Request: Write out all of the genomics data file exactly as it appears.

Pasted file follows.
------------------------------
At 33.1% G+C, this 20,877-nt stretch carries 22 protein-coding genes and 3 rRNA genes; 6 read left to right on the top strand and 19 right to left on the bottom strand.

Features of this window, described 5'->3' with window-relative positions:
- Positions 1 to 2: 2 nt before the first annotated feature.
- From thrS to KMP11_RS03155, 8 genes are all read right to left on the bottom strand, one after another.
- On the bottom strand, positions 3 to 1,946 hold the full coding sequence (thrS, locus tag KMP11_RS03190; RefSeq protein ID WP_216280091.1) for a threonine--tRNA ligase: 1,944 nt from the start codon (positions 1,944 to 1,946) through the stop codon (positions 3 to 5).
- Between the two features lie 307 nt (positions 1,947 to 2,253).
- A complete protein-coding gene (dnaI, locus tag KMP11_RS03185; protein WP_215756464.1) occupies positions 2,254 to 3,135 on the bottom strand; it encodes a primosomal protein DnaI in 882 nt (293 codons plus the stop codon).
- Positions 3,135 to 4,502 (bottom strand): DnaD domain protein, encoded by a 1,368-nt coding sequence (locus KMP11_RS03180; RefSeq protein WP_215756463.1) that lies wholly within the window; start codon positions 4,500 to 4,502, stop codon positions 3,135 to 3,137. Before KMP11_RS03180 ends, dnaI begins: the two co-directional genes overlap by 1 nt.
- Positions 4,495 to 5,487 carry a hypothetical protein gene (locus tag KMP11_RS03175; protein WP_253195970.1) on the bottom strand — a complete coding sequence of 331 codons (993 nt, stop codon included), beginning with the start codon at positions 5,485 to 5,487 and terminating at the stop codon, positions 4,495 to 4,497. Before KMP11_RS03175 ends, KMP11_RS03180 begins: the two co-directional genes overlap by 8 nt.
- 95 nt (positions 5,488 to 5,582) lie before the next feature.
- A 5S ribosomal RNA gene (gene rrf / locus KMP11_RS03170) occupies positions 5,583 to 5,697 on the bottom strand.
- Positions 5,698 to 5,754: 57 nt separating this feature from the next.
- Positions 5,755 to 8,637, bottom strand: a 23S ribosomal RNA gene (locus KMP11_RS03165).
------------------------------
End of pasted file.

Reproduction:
At 33.1% G+C, this 20,877-nt stretch carries 22 protein-coding genes and 3 rRNA genes; 6 read left to right on the top strand and 19 right to left on the bottom strand.

Features of this window, described 5'->3' with window-relative positions:
- Positions 1 to 2: 2 nt before the first annotated feature.
- From thrS to KMP11_RS03155, 8 genes are all read right to left on the bottom strand, one after another.
- On the bottom strand, positions 3 to 1,946 hold the full coding sequence (thrS, locus tag KMP11_RS03190; RefSeq protein ID WP_216280091.1) for a threonine--tRNA ligase: 1,944 nt from the start codon (positions 1,944 to 1,946) through the stop codon (positions 3 to 5).
- Between the two features lie 307 nt (positions 1,947 to 2,253).
- A complete protein-coding gene (dnaI, locus tag KMP11_RS03185; protein WP_215756464.1) occupies positions 2,254 to 3,135 on the bottom strand; it encodes a primosomal protein DnaI in 882 nt (293 codons plus the stop codon).
- Positions 3,135 to 4,502 (bottom strand): DnaD domain protein, encoded by a 1,368-nt coding sequence (locus KMP11_RS03180; RefSeq protein WP_215756463.1) that lies wholly within the window; start codon positions 4,500 to 4,502, stop codon positions 3,135 to 3,137. Before KMP11_RS03180 ends, dnaI begins: the two co-directional genes overlap by 1 nt.
- Positions 4,495 to 5,487 carry a hypothetical protein gene (locus tag KMP11_RS03175; protein WP_253195970.1) on the bottom strand — a complete coding sequence of 331 codons (993 nt, stop codon included), beginning with the start codon at positions 5,485 to 5,487 and terminating at the stop codon, positions 4,495 to 4,497. Before KMP11_RS03175 ends, KMP11_RS03180 begins: the two co-directional genes overlap by 8 nt.
- 95 nt (positions 5,488 to 5,582) lie before the next feature.
- A 5S ribosomal RNA gene (gene rrf / locus KMP11_RS03170) occupies positions 5,583 to 5,697 on the bottom strand.
- Positions 5,698 to 5,754: 57 nt separating this feature from the next.
- Positions 5,755 to 8,637, bottom strand: a 23S ribosomal RNA gene (locus KMP11_RS03165).